Coleto Creek Wildscapes

By Anna Beckendorf, certified Texas Master Naturalist

gardening lizardhabitat toadhabitat garden

I began the wildlife gardens first, ironically, because the RV spot where we reside in the park had nothing on the ground but sand, invasive lawn grass, and fire ants to offer as a greeting home from a long day’s work. I began the gardens without any vision beyond making the yard more comfortable and welcoming. I had no budget, but I had lots of ideas and access to acres and acres of Park and Reservoir property from which to bring any free materials I could muscle into my little 1994 Isuzu truck.

About that same time, I was reading about toads, butterflies, lizards, and birds I might spot on the Coleto Creek Nature Trail, in order to prepare for being a Nature Guide at the park. As I became more knowledgeable about the animals, the habitat they are found in, and the biological life-cycle they live, it occurred to me that if we had a reliable way to see the animals we were telling people about on the Nature Walks, the walks would be more fun. So the gardens quickly took off, once I started trying to make reliable toad habitat. I made the Toad Abode, which is essentially a combination of all Toad’s necessary life needs:

  • Shelter (old logs, leaf litter, rocks to hide in)
  • Food (insects inside rotten logs, decaying leaves, and living plants and grasses to eat)
  • Water (small pools of water populated with water plants, a floating piece of wood, and rocks that give a spot  for toads to climb in and out)
  • Space to reproduce (leaves and dirt left in the pool provide a likely spot for toads to leave their eggs)

I found that the toads took immediate possession of their new home! It was so immediate it amazed me and inspired me to continue building habitat for the animals. I soon had the busiest wildlife camp, a mini-wildlife sanctuary in the middle of a very busy park. I made brush piles out of driftwood in the shape of a teepee, in an effort to keep campers from complaining about my spot being “messy” or “snaky.” I arranged logs in the sun for the lizards to sunbathe on and hide in. I started planting native plants because I had learned that they were food (nectar) for butterflies, hosts for the caterpillars, cover for the toads, lizards, and frogs, and insects would come to them.

Native plants also provided the exact thing fire ants hate – BIODIVERSITY, thereby starting the single most effective control method for these dreaded pests! I couldn’t help but notice it. But then, Dan started doing some research on it—I guess he got curious because I kept saying it. He looked up how to get rid of fire ants organically and found that the Texas Bug Book by Howard Garrett & C. Malcolm Beck.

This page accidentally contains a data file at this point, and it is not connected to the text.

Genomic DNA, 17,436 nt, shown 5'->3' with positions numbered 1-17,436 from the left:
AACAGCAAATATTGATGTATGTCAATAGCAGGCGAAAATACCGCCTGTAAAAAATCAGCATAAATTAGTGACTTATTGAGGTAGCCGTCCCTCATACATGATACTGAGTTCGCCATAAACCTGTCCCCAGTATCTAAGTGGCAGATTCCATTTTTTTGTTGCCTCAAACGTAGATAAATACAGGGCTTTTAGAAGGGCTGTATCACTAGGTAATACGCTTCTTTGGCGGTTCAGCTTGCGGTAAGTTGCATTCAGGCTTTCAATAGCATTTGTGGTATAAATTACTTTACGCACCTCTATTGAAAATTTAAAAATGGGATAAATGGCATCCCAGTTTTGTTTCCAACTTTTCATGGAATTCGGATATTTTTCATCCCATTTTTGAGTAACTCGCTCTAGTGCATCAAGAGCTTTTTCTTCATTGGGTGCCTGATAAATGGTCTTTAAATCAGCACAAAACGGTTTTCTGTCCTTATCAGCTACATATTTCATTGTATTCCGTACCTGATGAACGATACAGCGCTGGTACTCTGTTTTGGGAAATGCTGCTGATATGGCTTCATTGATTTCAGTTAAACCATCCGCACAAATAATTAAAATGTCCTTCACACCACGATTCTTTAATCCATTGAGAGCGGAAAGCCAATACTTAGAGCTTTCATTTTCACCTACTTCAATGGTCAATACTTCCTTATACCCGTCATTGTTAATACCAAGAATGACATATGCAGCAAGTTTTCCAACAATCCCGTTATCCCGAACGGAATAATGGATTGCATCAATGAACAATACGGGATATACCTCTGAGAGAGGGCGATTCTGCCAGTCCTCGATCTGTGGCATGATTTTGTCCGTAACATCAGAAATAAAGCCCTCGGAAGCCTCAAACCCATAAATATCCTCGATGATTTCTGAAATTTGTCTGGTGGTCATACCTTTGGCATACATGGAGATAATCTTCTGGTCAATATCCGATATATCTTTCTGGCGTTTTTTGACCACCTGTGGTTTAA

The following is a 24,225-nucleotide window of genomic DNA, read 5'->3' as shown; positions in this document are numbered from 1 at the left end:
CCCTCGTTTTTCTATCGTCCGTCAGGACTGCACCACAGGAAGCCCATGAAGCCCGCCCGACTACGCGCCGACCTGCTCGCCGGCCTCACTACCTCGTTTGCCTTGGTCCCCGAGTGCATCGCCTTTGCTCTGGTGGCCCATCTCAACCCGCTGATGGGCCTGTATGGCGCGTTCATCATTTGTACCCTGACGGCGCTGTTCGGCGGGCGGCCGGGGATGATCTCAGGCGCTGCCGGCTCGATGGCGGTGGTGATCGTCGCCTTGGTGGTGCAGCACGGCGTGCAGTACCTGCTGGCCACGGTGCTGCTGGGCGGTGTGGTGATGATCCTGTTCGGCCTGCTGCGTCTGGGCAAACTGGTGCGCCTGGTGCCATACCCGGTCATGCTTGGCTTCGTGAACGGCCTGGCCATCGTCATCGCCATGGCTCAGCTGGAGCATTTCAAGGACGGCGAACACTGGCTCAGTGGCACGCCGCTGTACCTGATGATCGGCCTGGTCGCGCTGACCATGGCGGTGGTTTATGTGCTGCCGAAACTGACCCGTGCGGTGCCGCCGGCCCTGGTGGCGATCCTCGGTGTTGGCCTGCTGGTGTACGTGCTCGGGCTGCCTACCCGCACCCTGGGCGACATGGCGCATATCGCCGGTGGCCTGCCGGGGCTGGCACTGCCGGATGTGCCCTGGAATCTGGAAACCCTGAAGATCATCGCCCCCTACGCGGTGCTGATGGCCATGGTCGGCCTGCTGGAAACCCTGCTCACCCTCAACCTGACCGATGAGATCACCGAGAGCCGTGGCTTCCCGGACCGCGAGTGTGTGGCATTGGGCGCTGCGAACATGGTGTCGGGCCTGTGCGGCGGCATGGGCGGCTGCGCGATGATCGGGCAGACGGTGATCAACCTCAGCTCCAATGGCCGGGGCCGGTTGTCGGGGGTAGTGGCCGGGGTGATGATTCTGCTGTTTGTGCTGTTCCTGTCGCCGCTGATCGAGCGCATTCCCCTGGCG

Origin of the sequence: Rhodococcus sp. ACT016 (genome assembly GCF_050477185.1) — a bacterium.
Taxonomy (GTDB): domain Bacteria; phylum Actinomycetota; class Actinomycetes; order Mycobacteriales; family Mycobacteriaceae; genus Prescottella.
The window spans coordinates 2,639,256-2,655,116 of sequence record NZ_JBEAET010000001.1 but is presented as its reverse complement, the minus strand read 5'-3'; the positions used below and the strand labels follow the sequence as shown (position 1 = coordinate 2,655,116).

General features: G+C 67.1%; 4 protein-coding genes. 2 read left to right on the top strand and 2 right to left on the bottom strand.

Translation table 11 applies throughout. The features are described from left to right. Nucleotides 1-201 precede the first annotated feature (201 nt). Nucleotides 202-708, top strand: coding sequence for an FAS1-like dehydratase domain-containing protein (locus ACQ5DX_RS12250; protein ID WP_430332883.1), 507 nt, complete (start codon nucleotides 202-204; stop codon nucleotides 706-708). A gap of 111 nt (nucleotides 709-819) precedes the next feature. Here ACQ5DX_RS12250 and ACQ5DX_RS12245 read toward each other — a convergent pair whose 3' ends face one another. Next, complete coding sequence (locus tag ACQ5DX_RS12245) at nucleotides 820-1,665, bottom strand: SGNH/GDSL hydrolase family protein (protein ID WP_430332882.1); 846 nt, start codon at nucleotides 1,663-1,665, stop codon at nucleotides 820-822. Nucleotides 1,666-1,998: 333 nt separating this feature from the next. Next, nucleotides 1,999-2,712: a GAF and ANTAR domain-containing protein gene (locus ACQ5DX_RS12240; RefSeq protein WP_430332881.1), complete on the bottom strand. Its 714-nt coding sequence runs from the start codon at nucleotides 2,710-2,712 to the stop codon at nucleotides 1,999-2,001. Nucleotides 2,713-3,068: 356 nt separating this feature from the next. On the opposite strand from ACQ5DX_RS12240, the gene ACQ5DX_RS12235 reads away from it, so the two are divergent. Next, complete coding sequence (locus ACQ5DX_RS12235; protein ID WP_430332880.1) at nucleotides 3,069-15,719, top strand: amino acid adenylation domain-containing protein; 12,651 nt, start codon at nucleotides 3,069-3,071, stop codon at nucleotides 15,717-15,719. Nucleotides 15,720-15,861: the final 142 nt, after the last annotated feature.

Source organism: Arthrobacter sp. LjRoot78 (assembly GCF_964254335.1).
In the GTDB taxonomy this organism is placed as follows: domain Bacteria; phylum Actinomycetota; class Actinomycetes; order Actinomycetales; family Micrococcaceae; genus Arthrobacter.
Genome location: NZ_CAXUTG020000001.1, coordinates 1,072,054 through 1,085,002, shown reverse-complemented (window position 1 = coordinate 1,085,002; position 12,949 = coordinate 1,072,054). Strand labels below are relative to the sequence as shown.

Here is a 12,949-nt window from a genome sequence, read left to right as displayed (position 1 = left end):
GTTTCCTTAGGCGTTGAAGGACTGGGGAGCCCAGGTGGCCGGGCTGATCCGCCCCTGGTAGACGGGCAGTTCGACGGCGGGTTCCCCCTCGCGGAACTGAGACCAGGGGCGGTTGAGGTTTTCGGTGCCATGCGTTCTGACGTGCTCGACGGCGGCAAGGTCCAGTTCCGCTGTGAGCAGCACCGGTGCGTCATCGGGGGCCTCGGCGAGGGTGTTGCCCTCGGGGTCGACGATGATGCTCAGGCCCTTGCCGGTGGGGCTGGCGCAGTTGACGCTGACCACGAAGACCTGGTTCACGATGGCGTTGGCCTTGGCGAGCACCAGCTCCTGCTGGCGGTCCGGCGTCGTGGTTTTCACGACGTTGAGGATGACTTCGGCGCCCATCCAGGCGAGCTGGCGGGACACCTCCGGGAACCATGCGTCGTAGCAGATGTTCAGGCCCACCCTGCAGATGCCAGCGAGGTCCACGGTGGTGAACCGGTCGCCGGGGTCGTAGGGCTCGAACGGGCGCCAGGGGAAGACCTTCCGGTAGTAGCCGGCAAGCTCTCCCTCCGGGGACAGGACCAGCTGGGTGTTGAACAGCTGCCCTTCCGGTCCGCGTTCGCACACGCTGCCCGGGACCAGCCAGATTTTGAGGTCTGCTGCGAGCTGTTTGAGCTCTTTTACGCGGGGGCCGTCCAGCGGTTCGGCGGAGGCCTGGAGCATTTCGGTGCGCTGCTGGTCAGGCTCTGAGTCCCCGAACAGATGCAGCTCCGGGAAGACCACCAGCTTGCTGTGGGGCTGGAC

Garrett & Beck give three steps for a fire ant control program, and the third step says, “Reestablish biodiversity. Fire ants love monoculture fields of Bermuda grass or other low-mown grass. They don’t like diverse stands of native grasses, wildflowers, forbs, and shrubs. They also don’t like other native critters, so stop killing them.”

Fire ants find places where they have no competition: sandy, poor soil, near concrete or rocks or in a lawn where there is NO BIODIVERSITY, a lawn of St. Augustine or Bermuda grass, where other insects and animals cannot find what they need to live. In other words, remove lawn, add compost, enrich the soil, plant a variety of native plants, and you will have an anti-fire-ant zone. This zone also just so happens to be what native wildlife want.

So, the dual purpose of the native plants kicked me off to a very good start in the direction of designing a butterfly garden, which could hold a large number of native plants and varieties of native grasses.

All these things go hand-in-hand with so much of what we talked about on the Nature Walks that we decided that beginning and ending the walks in the wildlife gardens was the natural thing to do. The gardens are a living example of ecosystem concepts; they give us a pretty reliable chance to show people lizards, toads, and butterflies; and they offer fun and entertainment to youngsters. They are the perfect “visual aid” and also serve the practical purpose of being a meeting place for the walks. They are educating the public, even when there is no guide there. You will hear children talking about the Wildscape Gardens. I heard one just today saying to another kid, “No wonder they call this the Wildscape Garden!” Children often come to gaze at the Lizard Teepee and they compliment the garden and ask questions when I am outside gardening. That gives me the perfect opportunity to tell them about our Ranger-Guided Nature Walks. It makes some of the best advertising the walks could have. I think it has truly helped get the campers interested in taking the walks.

I am also beginning to give free wildlife coaching classes. People meet at the Butterfly Garden, and if they are interested, I tell them how to do backyard gardening for attracting butterflies, frogs, toads, and wildlife in general; why this kind of gardening is beneficial to wildlife; why native plants are beneficial; and the negative impact of invasive plants. When I am working on a project in the garden, anyone who wants to learn how they can get started doing this in their own yard will be able to ask questions.

The gardens were started a year and half ago and now they have over 80 native species of plants represented. We are finding out that these gardens are a demonstration to the community and serve a number of educational purposes.